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#1
Old 03-28-2003, 03:35 AM
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a=b, b=c, therefore a=c -- what theorem is this?

thanks
#2
Old 03-28-2003, 03:38 AM
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Transitivity.
#3
Old 03-28-2003, 03:39 AM
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Oh, and it's not a theorem; it's more of a postulate. You can't exactly prove it.
#4
Old 03-28-2003, 03:57 AM
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How about the C theroem?

int main
{
int a;
int b;
int c;

a=b=c=0;
}
#5
Old 03-28-2003, 04:00 AM
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Yeah, it's not a theorem. In math, you start with axioms or postulates. These are assumed to be true without proof. Transitivity is assumed to hold for equality. In general an equivalence relation is one that has these properties:[list=1][*]Reflexive -- a=a[*]Symmetric -- If a=b, then b=a[*]Transitive -- If a=b and b=c, then a=c[/list=1]
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#6
Old 03-28-2003, 04:09 AM
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So for instance, for people, "lives in the same country as" would be an equivalence relation.

"Is at least as tall as" would not be an equivalence relation because it's not symmetric.

"Has been in the same room as" would not be an equivalence relation because it is not transitive.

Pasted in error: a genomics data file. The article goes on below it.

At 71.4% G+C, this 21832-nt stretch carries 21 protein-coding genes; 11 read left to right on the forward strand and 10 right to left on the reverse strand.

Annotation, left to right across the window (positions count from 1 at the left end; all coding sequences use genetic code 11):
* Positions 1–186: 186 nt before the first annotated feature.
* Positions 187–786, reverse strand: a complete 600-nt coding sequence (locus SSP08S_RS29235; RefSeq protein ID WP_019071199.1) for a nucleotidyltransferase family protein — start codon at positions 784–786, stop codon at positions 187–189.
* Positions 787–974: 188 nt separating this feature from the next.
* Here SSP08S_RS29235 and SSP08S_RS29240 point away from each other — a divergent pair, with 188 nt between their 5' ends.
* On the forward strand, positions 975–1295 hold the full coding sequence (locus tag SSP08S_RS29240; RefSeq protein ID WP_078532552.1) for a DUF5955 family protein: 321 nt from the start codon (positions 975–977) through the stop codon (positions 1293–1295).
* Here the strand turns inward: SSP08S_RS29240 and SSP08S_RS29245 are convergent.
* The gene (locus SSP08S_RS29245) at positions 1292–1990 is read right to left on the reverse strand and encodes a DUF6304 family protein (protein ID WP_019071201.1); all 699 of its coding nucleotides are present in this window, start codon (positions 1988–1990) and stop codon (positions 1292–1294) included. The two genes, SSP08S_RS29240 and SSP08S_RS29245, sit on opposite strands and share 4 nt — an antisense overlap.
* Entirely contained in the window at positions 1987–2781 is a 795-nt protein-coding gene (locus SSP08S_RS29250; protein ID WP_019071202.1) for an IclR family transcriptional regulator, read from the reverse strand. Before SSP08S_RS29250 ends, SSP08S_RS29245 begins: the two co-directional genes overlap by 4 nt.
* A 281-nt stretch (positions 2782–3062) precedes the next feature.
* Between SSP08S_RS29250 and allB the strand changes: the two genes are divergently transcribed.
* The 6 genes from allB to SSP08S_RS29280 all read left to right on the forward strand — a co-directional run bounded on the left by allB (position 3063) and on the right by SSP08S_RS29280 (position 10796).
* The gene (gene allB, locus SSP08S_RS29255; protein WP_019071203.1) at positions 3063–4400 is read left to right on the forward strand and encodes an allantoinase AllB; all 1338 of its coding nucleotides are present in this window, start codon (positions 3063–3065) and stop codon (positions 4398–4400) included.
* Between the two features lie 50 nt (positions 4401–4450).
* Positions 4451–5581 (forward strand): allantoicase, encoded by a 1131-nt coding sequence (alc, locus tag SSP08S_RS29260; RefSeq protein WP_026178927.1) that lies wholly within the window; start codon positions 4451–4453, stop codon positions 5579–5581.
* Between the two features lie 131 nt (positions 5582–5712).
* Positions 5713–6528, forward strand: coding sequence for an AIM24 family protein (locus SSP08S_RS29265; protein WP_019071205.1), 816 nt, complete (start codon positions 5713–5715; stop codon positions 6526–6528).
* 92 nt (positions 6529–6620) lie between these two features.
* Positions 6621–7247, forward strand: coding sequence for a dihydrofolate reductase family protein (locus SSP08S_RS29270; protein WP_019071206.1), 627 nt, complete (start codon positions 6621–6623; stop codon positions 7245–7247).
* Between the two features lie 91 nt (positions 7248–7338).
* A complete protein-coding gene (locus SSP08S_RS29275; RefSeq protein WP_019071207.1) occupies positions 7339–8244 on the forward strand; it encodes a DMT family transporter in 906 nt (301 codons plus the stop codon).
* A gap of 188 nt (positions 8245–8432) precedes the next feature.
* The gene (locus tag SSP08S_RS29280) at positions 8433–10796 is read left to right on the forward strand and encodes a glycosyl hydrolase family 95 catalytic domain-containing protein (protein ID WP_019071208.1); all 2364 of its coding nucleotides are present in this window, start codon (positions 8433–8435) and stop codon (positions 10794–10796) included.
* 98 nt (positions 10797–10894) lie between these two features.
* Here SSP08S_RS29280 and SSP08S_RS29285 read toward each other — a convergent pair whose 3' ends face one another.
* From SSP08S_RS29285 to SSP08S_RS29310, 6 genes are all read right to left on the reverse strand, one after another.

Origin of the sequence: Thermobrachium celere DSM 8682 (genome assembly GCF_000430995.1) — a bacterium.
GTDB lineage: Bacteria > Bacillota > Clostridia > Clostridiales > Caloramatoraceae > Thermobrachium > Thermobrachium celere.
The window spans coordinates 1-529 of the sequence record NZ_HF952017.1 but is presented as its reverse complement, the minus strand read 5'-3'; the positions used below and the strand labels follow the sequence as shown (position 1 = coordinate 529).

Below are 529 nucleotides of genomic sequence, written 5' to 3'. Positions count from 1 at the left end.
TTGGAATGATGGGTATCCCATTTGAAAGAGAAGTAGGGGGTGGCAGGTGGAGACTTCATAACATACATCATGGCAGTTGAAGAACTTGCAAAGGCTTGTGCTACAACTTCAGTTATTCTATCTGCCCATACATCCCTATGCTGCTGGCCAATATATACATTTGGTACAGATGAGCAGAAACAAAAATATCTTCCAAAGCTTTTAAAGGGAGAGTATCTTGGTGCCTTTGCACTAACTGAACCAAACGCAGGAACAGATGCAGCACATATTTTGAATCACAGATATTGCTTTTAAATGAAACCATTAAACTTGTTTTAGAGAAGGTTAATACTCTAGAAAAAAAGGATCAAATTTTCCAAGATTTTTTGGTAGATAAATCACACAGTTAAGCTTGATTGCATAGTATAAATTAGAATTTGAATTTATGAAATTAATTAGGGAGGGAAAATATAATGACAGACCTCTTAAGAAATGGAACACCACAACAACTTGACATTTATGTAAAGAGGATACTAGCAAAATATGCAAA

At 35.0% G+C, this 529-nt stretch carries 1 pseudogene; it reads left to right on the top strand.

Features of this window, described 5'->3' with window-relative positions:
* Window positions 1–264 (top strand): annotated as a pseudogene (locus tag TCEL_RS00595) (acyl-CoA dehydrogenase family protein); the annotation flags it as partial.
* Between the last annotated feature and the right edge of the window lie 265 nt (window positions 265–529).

#7
Old 03-28-2003, 09:37 AM
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I think that this is one of Euclid's "Common notions" or postulates.

"Things that are equal to the same thing are equal to each other."
#8
Old 03-28-2003, 09:47 AM
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Actually, the transitive property of equality *is* a theorem. If you have reflexivity (for all a, a = a) and the principle of substitution (if t = s and P(t) is a statement about t, then P(s) has the same truth value as P(t)), you can derive symmetry (for all a and b, if a = b then b = a) and transitivity (as in the OP).

But this is an advanced matter. 99% of the mathematicians out there regard it as a postulate.
#9
Old 03-28-2003, 10:50 AM
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The Principle of Substitution doesn't look like math. It looks like logic.
#10
Old 03-28-2003, 10:52 AM
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Quote:
Originally posted by Urban Ranger
The Principle of Substitution doesn't look like math. It looks like logic.
You think there's a difference?
#11
Old 03-28-2003, 11:02 AM
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Worse, ultrafilter's definition of the principle of substitution uses the equality of t=s, which as DrMatrix mentioned is usually defined by using the idea of transitivity. So, it'd be tough to use that to derive transitivity.
#12
Old 03-28-2003, 11:14 AM
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Quote:
Originally posted by RM Mentock
Worse, ultrafilter's definition of the principle of substitution uses the equality of t=s, which as DrMatrix mentioned is usually defined by using the idea of transitivity. So, it'd be tough to use that to derive transitivity.